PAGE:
There are people who feel that Australian media is not as vibrant as it is supposed to be. In today’s blog post, I will be exploring some ways in which Australian media can be improved, so as to serve the Australian society better in its capacity as the ‘fourth estate’.
To my mind, one of the ways in which we can improve Australian media is by funding it better. Money is the fuel that drives things in today’s world. And for as long as the Australian media is modestly funded, we will continue to get mediocre output from it. The time has come for Australian media to embrace business models that lead to better revenues. On the other hand, media products consumers have to give support here: because this suggestion ultimately means them having to pay more for news and other media products.
Another way in which we can improve Australian media is by investing in better training for the journalists. It is common sense, really: that you can’t expect top notch output from journalists whose training is rudimentary and mediocre.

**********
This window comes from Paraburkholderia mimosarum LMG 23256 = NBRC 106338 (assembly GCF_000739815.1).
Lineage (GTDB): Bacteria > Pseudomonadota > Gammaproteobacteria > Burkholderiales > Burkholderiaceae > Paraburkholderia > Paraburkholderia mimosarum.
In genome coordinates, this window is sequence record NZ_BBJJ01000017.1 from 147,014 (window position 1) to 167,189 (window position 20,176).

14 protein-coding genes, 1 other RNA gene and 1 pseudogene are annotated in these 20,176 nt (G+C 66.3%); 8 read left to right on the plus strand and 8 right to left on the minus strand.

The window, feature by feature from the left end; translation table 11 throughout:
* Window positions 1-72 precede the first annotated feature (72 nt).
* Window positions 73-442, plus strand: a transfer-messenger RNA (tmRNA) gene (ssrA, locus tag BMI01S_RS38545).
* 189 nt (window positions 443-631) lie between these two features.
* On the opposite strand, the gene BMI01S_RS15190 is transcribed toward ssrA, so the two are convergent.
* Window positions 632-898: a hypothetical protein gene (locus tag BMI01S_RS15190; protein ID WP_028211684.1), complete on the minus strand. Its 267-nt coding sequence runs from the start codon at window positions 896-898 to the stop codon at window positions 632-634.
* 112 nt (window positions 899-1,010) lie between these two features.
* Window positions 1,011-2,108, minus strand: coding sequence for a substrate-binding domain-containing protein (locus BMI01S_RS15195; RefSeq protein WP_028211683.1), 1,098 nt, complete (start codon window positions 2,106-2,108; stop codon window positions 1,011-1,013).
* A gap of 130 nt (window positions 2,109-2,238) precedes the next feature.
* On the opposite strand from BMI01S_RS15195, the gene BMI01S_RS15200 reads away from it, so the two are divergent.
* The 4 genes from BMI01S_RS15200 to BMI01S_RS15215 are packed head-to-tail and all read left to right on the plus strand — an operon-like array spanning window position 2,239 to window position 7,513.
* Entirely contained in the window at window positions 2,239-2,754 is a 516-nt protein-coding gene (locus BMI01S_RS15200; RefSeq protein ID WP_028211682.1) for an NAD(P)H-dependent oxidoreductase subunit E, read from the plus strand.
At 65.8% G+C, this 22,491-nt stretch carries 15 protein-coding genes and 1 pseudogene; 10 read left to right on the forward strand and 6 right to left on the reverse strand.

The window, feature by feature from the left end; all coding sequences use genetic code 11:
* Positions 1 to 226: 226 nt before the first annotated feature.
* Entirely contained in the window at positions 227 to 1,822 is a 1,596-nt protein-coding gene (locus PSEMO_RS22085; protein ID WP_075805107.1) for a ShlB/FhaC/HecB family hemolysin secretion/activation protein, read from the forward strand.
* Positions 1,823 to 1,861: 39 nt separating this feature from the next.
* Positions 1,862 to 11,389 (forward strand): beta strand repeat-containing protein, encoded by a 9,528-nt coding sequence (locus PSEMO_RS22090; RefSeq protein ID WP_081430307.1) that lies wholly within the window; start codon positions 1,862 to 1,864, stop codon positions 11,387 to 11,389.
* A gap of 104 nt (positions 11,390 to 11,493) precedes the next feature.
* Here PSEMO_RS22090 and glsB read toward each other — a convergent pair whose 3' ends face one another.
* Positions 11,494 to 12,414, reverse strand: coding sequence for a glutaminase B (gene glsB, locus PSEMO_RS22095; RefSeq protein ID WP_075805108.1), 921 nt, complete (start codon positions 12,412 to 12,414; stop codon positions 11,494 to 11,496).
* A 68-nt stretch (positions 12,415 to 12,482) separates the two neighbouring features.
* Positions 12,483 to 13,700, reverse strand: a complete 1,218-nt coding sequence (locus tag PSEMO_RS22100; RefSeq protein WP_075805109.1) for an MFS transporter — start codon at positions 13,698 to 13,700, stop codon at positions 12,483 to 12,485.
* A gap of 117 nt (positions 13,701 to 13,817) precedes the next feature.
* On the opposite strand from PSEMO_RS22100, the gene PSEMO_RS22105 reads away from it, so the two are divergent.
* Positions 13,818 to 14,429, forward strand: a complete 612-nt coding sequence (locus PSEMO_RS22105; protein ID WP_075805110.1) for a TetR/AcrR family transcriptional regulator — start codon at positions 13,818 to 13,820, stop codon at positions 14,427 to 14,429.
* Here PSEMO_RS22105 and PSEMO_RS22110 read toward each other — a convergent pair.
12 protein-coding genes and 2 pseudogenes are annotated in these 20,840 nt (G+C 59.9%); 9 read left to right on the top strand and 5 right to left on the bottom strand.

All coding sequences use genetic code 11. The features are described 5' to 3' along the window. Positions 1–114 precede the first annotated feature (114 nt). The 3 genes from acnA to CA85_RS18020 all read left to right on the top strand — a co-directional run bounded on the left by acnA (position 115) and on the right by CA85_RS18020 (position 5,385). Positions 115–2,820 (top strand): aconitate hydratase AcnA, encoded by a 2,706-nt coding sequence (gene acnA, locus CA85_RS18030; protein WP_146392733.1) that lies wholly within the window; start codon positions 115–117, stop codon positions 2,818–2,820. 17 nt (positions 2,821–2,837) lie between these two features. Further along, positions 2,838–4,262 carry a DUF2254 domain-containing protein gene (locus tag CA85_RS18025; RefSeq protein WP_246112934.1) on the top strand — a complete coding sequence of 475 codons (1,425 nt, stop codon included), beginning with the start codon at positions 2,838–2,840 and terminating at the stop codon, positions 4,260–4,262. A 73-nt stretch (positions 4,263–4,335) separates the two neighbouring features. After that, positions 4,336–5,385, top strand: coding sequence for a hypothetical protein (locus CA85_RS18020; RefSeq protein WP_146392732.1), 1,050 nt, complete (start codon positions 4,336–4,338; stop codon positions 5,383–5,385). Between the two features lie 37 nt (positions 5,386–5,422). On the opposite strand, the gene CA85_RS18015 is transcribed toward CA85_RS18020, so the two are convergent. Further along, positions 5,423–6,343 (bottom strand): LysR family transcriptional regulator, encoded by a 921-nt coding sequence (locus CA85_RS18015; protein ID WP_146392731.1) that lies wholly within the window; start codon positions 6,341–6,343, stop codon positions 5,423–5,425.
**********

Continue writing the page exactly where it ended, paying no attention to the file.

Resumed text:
Yet another way in which we can improve Australian media is by diversifying ownership. As long as the Australian media landscape is dominated by a few entities, we will keep on experiencing mediocrity. But with a diversity in ownership, we are likely to get more competition, leading to better quality output. To see the truthfulness of this assertion, you just need to look at other sectors where there is a lot of competition, to see just how good the output from such industries tends to be. I witnessed this reality recently when, after visiting a Kroger outlet, I was actually invited to take part in the Kroger customer satisfaction survey. I reckoned that it is due to competition in the retail niche that companies like Kroger see the need to follow up with their customers, to get feedback. And it occurred to me that if the retail niche was dominated by just a few companies (the way the media niche is), the players wouldn’t be giving a hoot about our feelings, as the consumers of their services.